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I have heard of Open Universities Australia, one of the leading providers of doing a 'degree' online.

I was just wondering, how does it all work? I fail to see how you can gain a QUALIFICATION by doing University on-line, we all know you need that face to face contact with lecturers, tutors and students, and access to the abundance of resources available AT the University in order to really  succeed. E-mailing teachers for help just isn't the same!

Also, how would you complete tests and exams and ensure you time yourself, and don't cheat whilst doing it at home.

I have a feeling this option is mainly for adults who are already in a job, and wish to extend their qualifications?

Thanks

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3 Answers

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While I am not overly familiar was the way Open Universities Australia works, I believe studying for a degree online would be similar to studying a distance education subject at secondary school.

I undertook two distance education subjects during my time in secondary school, as my school did not offer them: Music and Japanese. I would imagine distance education in a secondary school program differs from distance education at university, however it is very much like how you have described - there is minimal face to face contact with your teachers, and all of the work that I was assigned was mailed to my school. I would then complete it, and mail it back to the tutor.

As for tests and exams, I believe they would either be conducted online, or you would have to make an appearance at a venue and sit with everyone else undertaking the degree. Most of the tests I had were either online or via phone, and my exam was at a specific venue.

Cheating is an inevitable part of tests and examinations, however I imagine Open Universities Australia would have taken into account the ease with which distance education students may be able to do that, and would have put in place preventative measures.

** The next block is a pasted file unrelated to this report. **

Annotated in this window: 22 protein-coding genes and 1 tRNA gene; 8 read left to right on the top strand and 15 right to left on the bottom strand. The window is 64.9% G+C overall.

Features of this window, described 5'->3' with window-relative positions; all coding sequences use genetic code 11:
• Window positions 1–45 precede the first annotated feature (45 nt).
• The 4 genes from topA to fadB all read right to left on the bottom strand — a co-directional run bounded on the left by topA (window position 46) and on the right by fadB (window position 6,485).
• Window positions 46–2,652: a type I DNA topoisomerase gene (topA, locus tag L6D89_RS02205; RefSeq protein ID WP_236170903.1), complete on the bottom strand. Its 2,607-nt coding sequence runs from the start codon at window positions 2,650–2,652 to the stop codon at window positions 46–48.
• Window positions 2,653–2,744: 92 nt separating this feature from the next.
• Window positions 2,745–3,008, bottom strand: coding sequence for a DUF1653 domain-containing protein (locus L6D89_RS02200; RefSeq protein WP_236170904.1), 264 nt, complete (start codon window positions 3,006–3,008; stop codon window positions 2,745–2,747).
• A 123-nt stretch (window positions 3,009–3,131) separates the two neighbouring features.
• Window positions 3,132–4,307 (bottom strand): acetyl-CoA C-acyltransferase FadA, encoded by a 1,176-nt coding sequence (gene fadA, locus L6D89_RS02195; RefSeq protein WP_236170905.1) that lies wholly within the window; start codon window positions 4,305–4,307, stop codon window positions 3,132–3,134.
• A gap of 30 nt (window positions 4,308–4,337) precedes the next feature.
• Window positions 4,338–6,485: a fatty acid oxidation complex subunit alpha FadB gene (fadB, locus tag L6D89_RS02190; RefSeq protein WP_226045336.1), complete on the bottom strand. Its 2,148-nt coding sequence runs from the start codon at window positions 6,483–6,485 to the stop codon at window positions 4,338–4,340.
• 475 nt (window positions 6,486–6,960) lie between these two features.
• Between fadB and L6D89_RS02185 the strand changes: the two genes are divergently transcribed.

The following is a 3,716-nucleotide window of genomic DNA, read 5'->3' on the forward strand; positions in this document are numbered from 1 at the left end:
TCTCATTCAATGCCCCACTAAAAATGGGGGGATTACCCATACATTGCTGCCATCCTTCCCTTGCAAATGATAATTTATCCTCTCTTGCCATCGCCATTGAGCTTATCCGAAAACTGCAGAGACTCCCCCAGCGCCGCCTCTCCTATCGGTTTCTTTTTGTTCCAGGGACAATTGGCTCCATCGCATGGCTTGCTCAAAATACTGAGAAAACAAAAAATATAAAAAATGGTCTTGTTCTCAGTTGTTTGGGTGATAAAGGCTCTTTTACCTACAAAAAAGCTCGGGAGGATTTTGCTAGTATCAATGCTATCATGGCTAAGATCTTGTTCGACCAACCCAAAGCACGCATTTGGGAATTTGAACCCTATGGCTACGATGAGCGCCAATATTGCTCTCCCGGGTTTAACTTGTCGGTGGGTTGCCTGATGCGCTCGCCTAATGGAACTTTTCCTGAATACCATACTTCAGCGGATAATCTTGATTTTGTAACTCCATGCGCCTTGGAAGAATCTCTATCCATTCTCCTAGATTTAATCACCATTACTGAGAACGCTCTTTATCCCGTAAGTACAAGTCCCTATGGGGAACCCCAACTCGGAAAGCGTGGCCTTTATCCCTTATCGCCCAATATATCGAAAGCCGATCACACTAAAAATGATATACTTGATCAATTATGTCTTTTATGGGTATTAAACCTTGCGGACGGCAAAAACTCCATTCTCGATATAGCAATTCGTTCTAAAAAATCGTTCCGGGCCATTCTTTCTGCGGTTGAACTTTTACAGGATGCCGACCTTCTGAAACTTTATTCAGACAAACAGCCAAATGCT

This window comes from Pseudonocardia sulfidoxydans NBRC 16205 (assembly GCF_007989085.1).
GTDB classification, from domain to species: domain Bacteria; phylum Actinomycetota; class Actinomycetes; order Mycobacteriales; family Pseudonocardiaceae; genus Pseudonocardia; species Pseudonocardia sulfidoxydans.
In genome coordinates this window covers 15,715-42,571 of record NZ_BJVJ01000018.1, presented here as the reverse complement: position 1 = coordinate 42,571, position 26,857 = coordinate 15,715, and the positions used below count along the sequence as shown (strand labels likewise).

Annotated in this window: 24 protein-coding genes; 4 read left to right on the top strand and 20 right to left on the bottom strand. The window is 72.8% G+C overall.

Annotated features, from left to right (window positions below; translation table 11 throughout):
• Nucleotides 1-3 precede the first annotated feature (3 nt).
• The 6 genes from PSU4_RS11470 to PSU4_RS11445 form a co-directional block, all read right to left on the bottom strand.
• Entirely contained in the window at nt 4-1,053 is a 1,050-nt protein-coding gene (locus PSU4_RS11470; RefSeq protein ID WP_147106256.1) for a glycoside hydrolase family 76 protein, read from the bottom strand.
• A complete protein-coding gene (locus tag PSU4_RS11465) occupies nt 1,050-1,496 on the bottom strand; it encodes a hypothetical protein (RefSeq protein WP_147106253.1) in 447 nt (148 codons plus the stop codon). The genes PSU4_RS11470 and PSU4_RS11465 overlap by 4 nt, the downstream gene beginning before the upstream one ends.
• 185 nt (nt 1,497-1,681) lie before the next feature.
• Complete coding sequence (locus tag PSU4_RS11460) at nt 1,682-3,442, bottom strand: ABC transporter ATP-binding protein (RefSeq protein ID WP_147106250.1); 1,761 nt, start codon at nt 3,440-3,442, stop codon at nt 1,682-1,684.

People who study via distance education tend to have restrictions placed on them, such as full time work, a family to look after, etc., making them unable to attend university in person. I have a friend who is 21, who is studying for a diploma and chose to do it via distance education because she also wanted to work full time. This example makes me believe that distance education is not just limited to working adults.

I am not 100% certain if distance education in secondary school is akin to distance education with universities, however I know that I completed my VCE while undertaking distance education, so I don't see it being exceptionally difficult or restricting to those completing a degree using the same methods. If you would like more information regarding this subject, have a look at the Open Education Australia website.

I hope this helps!

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I imagine it would be a lot like Distance Education in VCE if students have done that. You get access to the course materials via Blackboard or a web interface and you download, print and study them yourself.


If you have questions, you e-mail the teacher and get an answer
Class discussions occur via Blackboard


To be honest, I wouldn't recommend this kind of study unless there's no other option.

One of the biggest benefits from attending University (in my opinion) is networking with people with the same interests and study area.

Often in many fields of study, this peer group may go on to be a large subset of your future colleagues, bosses, peers, competition and friends.

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Samantha K, with whom did you enrol to study the VCE?. i would like to know your experience, did you have deadlines?

thanks

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